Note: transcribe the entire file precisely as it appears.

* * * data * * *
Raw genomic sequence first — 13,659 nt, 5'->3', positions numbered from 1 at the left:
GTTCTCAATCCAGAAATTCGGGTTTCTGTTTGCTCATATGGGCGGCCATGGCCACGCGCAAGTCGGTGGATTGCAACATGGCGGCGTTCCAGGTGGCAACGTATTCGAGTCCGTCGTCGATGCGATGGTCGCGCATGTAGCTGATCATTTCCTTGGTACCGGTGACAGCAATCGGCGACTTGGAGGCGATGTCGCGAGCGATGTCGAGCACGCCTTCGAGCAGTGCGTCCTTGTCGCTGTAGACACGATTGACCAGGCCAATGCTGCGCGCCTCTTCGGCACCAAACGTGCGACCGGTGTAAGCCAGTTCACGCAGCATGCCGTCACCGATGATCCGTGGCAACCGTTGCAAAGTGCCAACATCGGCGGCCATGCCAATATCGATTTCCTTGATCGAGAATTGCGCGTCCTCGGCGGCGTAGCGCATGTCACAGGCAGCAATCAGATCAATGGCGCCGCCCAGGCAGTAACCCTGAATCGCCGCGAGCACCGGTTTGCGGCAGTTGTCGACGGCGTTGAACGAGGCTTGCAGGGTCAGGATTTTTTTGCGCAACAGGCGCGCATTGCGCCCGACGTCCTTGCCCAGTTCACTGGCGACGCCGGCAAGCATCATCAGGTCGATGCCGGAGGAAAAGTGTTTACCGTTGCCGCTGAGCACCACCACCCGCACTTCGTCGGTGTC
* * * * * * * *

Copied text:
Raw genomic sequence first — 13,659 nt, 5'->3', positions numbered from 1 at the left:
GTTCTCAATCCAGAAATTCGGGTTTCTGTTTGCTCATATGGGCGGCCATGGCCACGCGCAAGTCGGTGGATTGCAACATGGCGGCGTTCCAGGTGGCAACGTATTCGAGTCCGTCGTCGATGCGATGGTCGCGCATGTAGCTGATCATTTCCTTGGTACCGGTGACAGCAATCGGCGACTTGGAGGCGATGTCGCGAGCGATGTCGAGCACGCCTTCGAGCAGTGCGTCCTTGTCGCTGTAGACACGATTGACCAGGCCAATGCTGCGCGCCTCTTCGGCACCAAACGTGCGACCGGTGTAAGCCAGTTCACGCAGCATGCCGTCACCGATGATCCGTGGCAACCGTTGCAAAGTGCCAACATCGGCGGCCATGCCAATATCGATTTCCTTGATCGAGAATTGCGCGTCCTCGGCGGCGTAGCGCATGTCACAGGCAGCAATCAGATCAATGGCGCCGCCCAGGCAGTAACCCTGAATCGCCGCGAGCACCGGTTTGCGGCAGTTGTCGACGGCGTTGAACGAGGCTTGCAGGGTCAGGATTTTTTTGCGCAACAGGCGCGCATTGCGCCCGACGTCCTTGCCCAGTTCACTGGCGACGCCGGCAAGCATCATCAGGTCGATGCCGGAGGAAAAGTGTTTACCGTTGCCGCTGAGCACCACCACCCGCACTTCGTCGGTGTC